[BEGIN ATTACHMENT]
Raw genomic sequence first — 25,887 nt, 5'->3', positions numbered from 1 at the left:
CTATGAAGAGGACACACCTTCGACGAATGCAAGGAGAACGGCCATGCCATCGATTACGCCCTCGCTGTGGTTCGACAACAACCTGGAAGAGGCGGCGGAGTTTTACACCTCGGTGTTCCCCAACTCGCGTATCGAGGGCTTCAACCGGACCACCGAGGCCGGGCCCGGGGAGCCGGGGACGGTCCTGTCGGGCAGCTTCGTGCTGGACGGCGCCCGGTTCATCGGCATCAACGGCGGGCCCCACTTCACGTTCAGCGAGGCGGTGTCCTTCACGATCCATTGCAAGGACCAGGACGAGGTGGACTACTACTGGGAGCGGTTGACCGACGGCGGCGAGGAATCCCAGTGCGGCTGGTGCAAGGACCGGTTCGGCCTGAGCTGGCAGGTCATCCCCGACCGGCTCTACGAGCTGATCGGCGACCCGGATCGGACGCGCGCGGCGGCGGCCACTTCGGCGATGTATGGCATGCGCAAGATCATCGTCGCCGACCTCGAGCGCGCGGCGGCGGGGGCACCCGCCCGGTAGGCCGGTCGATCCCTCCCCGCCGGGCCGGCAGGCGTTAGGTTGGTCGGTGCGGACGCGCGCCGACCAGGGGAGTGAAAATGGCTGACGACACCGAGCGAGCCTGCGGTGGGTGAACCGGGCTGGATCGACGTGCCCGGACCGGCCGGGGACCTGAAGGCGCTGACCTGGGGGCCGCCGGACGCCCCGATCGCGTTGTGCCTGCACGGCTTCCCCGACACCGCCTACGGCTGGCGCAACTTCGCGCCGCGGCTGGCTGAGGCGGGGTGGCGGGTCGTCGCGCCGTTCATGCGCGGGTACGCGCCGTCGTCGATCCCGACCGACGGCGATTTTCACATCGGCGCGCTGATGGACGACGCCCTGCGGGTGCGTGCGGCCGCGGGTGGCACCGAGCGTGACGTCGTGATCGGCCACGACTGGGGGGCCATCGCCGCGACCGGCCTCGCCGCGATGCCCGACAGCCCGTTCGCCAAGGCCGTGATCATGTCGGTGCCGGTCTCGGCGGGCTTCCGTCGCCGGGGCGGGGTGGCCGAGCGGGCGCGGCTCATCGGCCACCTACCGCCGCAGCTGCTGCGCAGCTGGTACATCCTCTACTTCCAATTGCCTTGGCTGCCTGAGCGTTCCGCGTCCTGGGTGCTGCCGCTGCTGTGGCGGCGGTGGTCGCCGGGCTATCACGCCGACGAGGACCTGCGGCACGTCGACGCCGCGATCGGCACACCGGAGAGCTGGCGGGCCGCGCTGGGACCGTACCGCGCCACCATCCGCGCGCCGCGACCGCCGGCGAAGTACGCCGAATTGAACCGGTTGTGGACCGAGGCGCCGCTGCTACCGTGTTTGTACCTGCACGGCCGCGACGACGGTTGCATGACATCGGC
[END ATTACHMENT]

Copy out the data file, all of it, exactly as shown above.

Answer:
Raw genomic sequence first — 25,887 nt, 5'->3', positions numbered from 1 at the left:
CTATGAAGAGGACACACCTTCGACGAATGCAAGGAGAACGGCCATGCCATCGATTACGCCCTCGCTGTGGTTCGACAACAACCTGGAAGAGGCGGCGGAGTTTTACACCTCGGTGTTCCCCAACTCGCGTATCGAGGGCTTCAACCGGACCACCGAGGCCGGGCCCGGGGAGCCGGGGACGGTCCTGTCGGGCAGCTTCGTGCTGGACGGCGCCCGGTTCATCGGCATCAACGGCGGGCCCCACTTCACGTTCAGCGAGGCGGTGTCCTTCACGATCCATTGCAAGGACCAGGACGAGGTGGACTACTACTGGGAGCGGTTGACCGACGGCGGCGAGGAATCCCAGTGCGGCTGGTGCAAGGACCGGTTCGGCCTGAGCTGGCAGGTCATCCCCGACCGGCTCTACGAGCTGATCGGCGACCCGGATCGGACGCGCGCGGCGGCGGCCACTTCGGCGATGTATGGCATGCGCAAGATCATCGTCGCCGACCTCGAGCGCGCGGCGGCGGGGGCACCCGCCCGGTAGGCCGGTCGATCCCTCCCCGCCGGGCCGGCAGGCGTTAGGTTGGTCGGTGCGGACGCGCGCCGACCAGGGGAGTGAAAATGGCTGACGACACCGAGCGAGCCTGCGGTGGGTGAACCGGGCTGGATCGACGTGCCCGGACCGGCCGGGGACCTGAAGGCGCTGACCTGGGGGCCGCCGGACGCCCCGATCGCGTTGTGCCTGCACGGCTTCCCCGACACCGCCTACGGCTGGCGCAACTTCGCGCCGCGGCTGGCTGAGGCGGGGTGGCGGGTCGTCGCGCCGTTCATGCGCGGGTACGCGCCGTCGTCGATCCCGACCGACGGCGATTTTCACATCGGCGCGCTGATGGACGACGCCCTGCGGGTGCGTGCGGCCGCGGGTGGCACCGAGCGTGACGTCGTGATCGGCCACGACTGGGGGGCCATCGCCGCGACCGGCCTCGCCGCGATGCCCGACAGCCCGTTCGCCAAGGCCGTGATCATGTCGGTGCCGGTCTCGGCGGGCTTCCGTCGCCGGGGCGGGGTGGCCGAGCGGGCGCGGCTCATCGGCCACCTACCGCCGCAGCTGCTGCGCAGCTGGTACATCCTCTACTTCCAATTGCCTTGGCTGCCTGAGCGTTCCGCGTCCTGGGTGCTGCCGCTGCTGTGGCGGCGGTGGTCGCCGGGCTATCACGCCGACGAGGACCTGCGGCACGTCGACGCCGCGATCGGCACACCGGAGAGCTGGCGGGCCGCGCTGGGACCGTACCGCGCCACCATCCGCGCGCCGCGACCGCCGGCGAAGTACGCCGAATTGAACCGGTTGTGGACCGAGGCGCCGCTGCTACCGTGTTTGTACCTGCACGGCCGCGACGACGGTTGCATGACATCGGC